The Focal Point, St. Louis, Missouri
March 4, 2022
By Katie McGrath
A Walter Parks concert is like a Rorschach inkblot test. The same inkblot image may be shown to ten people who perceive the image differently. They may see a person, animal, mythological or fantasy creature, in motion or still. Its impact may be comforting, benevolent, threatening or neutral.
Watching and listening to Walter Parks as he explores his Okefenokee Swamp-inspired music, creates a similarly wide range of reactions. Hearing the same songs, audience members might feel joy, grief, lust, loneliness or tenderness, reflecting whatever primal emotion is in the heart, responding to his voice as it climbs from the ocean’s hard rock bottom to soaring mountain heights as he recreates haunting cries known as “hollers” to swampland people.
Parks explained that hollers are the individual calls swamp folk use to alert family and friends that they are nearby, coming home or in need of help, like the way creatures in the wild communicate with each other. Each person has his or her signature holler, a centuries-early antecedent of iPhone ring tones. In terms of notes on a scale, Parks’ hollers would fall into a falsetto range were it not for the extraordinarily full-throated way Parks weaves his voice around his guitar chords. It’s a firehose blast of gorgeous sound.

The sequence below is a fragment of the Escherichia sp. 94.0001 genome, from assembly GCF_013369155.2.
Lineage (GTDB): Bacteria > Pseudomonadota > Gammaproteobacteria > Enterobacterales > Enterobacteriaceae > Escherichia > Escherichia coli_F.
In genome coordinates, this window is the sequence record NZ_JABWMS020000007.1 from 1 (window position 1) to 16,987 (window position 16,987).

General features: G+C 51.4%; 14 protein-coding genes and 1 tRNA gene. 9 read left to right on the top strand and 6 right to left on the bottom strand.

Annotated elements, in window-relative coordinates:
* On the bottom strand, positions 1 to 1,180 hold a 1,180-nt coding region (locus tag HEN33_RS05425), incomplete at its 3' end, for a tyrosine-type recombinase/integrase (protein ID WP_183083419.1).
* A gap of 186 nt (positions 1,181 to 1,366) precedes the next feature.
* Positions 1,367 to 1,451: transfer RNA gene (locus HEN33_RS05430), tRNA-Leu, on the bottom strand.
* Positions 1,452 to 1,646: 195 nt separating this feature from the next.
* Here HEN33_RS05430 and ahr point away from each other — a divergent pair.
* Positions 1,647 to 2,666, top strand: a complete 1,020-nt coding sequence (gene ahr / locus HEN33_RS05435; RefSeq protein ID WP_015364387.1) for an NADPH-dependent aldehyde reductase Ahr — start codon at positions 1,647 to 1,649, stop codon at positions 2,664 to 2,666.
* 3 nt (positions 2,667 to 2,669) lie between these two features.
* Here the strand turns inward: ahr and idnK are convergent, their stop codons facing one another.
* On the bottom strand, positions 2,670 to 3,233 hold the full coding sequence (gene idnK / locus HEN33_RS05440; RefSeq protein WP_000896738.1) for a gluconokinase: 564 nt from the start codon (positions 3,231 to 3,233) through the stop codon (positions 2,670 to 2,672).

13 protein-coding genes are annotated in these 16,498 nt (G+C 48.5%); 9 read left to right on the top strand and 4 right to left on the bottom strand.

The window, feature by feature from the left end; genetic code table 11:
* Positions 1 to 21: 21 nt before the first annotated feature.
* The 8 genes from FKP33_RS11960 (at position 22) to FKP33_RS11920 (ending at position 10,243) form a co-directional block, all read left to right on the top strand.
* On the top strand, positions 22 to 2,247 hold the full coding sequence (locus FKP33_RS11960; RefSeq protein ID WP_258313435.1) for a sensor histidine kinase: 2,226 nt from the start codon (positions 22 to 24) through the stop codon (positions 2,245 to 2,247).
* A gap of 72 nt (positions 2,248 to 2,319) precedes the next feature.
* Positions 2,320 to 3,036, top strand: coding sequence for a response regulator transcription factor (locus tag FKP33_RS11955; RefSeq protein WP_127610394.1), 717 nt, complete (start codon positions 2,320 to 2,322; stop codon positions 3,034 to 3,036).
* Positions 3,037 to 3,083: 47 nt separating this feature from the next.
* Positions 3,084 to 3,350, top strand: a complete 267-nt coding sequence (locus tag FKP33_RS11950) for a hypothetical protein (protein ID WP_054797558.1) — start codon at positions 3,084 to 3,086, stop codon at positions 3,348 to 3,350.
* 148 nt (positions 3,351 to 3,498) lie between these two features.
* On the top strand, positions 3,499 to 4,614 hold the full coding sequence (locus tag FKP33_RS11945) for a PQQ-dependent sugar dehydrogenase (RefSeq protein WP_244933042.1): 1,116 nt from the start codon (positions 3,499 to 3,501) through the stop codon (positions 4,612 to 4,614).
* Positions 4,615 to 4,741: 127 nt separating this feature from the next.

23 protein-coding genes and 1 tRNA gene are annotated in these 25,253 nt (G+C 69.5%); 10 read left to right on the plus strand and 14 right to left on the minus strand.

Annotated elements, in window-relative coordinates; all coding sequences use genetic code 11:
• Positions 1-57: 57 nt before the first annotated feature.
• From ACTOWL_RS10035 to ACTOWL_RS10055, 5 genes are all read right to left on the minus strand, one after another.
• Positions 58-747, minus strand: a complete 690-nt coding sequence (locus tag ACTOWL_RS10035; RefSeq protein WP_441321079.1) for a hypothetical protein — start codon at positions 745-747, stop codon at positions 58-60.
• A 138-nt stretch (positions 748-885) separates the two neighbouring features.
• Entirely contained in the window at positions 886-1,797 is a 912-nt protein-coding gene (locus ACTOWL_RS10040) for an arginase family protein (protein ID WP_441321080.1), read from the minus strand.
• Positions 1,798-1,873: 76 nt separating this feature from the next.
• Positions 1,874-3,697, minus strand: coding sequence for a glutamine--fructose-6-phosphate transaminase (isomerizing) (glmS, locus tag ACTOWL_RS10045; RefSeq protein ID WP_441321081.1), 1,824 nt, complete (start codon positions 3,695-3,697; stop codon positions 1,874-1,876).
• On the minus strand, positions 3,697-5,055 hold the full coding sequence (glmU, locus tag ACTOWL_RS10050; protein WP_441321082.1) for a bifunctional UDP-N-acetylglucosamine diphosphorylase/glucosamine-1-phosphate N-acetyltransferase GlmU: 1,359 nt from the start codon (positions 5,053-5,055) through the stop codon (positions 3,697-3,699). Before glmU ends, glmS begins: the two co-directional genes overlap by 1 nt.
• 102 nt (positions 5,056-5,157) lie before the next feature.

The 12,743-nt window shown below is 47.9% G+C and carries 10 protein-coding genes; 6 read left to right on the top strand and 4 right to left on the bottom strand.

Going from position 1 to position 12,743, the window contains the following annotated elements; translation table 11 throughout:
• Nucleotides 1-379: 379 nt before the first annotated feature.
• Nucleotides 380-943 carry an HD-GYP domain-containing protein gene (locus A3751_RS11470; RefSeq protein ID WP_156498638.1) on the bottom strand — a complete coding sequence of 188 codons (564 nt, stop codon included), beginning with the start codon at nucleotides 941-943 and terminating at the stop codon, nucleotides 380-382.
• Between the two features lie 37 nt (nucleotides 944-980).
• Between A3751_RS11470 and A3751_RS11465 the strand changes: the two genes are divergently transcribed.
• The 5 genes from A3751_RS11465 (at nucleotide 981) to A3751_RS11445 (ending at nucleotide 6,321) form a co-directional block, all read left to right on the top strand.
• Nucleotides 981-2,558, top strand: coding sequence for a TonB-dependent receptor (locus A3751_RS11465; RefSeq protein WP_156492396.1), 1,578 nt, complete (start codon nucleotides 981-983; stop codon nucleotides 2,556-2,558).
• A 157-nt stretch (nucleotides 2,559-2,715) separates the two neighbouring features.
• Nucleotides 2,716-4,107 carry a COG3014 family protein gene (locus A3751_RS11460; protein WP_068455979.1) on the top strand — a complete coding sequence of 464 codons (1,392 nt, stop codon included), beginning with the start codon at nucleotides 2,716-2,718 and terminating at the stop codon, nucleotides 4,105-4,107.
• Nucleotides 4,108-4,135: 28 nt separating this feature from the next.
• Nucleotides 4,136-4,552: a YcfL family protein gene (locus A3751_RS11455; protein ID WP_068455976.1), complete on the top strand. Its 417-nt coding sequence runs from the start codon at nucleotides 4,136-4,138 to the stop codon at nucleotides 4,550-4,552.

A Parks concert is also an oral history lesson of the finest kind, like a fireside chat delivered with folksy charm that disguises its scholarly nature. He is inspired by the music and writings from the Library of Congress Archived Project of Songs from his beloved Okefenokee Swamp. Along the way he pursues the clues he uncovers linking the music of early swamp dwellers, slaves and Civil War soldiers all the way to blues and jazz players of the 20th century such as a version of “Ain’t Nobody’s Business” that preceded Bessie Smith’s by fifty years or more.
His fascination and growing mastery of swamp music and its history is a full circle journey. He was raised on the Florida-Georgia line, learned to play guitar and moved to New York to establish his place on the map. He was the side man for the legendary Richie Havens for a decade. In a moving moment in his concert, he picked up Havens’ well-worn guitar and performed a goose-bumping “Freedom/Motherless Child” in tribute to his friend and employer. But in recent years he has felt the swampland music calling him, and he has found his footing as the world’s foremost expert of this uniquely American genre.
He shifted from his roots to perform a reverential guitar solo arrangement of The Beatles’ Across the Universe and a vocal homage to Procol Harem’s Whiter Shade of Pale in which he leveraged the melody’s rangy chorus to create a mournful, contemporary holler of his own.
His closing song was a lively banjo reel accompanied by clogger Evie Hemphill and punctuated by Parks’ left-foot stomp.
The concert venue, The Focal Point, is a small, lovingly tended room with humble trappings and superior sound and hospitality in downtown Maplewood. They’re celebrating their 50th anniversary of operation as an all-volunteer, non-profit organization. The intimate space seemed to expand its ceiling and walls to hold the big sound and heart of Walter Parks.